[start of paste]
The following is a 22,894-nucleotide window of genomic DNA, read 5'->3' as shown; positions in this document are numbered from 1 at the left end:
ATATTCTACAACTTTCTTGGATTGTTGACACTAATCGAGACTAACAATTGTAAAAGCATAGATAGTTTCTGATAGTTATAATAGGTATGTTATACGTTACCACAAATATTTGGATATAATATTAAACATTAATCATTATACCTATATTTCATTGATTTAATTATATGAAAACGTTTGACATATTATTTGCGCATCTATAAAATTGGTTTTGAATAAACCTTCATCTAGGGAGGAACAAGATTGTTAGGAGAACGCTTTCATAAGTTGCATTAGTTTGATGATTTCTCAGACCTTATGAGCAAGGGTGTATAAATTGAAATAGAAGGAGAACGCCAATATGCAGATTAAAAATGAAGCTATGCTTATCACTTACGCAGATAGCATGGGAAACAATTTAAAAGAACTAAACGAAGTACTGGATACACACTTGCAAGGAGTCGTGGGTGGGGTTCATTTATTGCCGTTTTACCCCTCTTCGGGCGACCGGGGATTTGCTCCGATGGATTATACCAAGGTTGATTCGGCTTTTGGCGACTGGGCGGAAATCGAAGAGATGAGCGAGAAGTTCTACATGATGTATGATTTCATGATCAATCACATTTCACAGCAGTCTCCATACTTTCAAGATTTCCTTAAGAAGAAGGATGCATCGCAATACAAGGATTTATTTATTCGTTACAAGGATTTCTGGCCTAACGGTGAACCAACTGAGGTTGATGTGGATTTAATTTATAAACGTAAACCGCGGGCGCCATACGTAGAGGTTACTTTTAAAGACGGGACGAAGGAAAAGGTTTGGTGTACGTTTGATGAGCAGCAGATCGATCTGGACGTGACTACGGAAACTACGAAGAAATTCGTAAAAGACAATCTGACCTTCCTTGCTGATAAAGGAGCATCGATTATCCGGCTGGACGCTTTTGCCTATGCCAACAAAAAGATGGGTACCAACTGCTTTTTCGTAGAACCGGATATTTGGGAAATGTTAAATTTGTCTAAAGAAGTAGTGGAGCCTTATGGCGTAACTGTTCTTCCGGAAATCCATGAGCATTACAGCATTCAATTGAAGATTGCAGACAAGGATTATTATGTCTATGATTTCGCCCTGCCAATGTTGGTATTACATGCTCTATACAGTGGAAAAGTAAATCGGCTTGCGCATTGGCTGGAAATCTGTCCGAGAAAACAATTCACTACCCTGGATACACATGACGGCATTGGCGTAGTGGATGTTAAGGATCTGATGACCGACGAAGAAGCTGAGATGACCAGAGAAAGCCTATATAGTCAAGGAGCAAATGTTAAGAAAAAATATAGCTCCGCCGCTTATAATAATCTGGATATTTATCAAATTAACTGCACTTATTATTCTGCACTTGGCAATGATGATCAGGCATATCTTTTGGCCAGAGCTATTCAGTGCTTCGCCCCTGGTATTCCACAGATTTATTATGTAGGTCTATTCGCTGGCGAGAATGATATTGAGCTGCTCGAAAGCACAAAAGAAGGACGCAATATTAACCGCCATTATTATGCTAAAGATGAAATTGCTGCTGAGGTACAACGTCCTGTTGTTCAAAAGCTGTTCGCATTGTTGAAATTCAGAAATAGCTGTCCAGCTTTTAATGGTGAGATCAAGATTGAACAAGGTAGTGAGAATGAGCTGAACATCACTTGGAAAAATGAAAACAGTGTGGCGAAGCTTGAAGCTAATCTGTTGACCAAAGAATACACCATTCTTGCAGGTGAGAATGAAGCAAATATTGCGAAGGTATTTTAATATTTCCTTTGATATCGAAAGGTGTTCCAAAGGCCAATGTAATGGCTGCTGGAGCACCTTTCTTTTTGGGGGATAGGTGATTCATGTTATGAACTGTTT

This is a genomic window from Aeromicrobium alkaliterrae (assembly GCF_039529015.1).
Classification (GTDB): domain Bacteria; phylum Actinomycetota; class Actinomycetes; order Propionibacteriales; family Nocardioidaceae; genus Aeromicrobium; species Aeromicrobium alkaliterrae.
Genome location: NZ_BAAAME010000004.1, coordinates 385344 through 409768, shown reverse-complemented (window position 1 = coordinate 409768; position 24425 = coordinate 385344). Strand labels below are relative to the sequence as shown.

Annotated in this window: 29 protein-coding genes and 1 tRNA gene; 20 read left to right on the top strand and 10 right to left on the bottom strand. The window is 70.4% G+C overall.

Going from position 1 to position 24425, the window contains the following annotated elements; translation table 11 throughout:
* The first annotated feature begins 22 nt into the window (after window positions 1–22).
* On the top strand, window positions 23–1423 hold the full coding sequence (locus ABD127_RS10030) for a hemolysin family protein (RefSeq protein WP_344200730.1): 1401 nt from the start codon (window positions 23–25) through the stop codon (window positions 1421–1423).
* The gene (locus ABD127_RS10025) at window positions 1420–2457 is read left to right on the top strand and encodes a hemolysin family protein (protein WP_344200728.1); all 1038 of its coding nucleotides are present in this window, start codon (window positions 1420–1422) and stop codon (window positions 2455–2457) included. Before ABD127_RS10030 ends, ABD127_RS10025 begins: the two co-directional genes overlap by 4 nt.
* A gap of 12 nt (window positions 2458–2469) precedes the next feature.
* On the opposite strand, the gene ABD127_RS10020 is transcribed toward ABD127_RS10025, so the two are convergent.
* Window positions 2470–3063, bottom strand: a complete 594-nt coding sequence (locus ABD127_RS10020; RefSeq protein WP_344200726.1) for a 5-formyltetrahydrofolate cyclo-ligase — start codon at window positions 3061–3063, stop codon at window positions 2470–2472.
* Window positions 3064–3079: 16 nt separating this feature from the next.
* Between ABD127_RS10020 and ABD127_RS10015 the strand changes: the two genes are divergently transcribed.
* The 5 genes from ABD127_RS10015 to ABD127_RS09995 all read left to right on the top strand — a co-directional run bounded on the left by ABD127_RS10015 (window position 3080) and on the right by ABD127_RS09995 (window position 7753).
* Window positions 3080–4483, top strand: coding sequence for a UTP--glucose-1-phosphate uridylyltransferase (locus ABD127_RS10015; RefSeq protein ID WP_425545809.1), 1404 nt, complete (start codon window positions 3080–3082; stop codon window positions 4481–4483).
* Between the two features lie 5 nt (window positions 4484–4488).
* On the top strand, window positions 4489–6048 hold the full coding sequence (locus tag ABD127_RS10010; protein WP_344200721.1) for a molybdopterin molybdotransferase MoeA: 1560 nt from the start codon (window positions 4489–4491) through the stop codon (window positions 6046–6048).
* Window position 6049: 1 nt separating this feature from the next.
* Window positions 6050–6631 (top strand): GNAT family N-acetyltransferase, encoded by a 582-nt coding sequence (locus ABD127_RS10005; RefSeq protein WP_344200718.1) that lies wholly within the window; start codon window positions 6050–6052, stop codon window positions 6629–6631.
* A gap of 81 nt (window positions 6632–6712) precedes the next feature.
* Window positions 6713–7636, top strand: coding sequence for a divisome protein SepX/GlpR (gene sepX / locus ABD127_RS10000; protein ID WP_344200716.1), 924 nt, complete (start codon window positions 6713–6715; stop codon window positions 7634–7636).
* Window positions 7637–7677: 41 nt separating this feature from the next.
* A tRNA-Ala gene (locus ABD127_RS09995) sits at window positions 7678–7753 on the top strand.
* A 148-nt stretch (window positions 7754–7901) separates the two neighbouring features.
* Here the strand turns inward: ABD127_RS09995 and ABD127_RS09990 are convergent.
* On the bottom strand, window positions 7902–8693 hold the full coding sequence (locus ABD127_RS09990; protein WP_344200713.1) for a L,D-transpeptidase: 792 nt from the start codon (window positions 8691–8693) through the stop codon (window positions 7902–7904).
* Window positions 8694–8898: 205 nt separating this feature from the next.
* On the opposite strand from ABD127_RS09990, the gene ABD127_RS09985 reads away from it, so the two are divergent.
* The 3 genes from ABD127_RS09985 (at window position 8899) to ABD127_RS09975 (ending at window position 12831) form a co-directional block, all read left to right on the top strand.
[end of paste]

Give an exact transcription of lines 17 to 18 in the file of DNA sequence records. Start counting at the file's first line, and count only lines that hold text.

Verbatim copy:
* Window positions 3080–4483, top strand: coding sequence for a UTP--glucose-1-phosphate uridylyltransferase (locus ABD127_RS10015; RefSeq protein ID WP_425545809.1), 1404 nt, complete (start codon window positions 3080–3082; stop codon window positions 4481–4483).
* Between the two features lie 5 nt (window positions 4484–4488).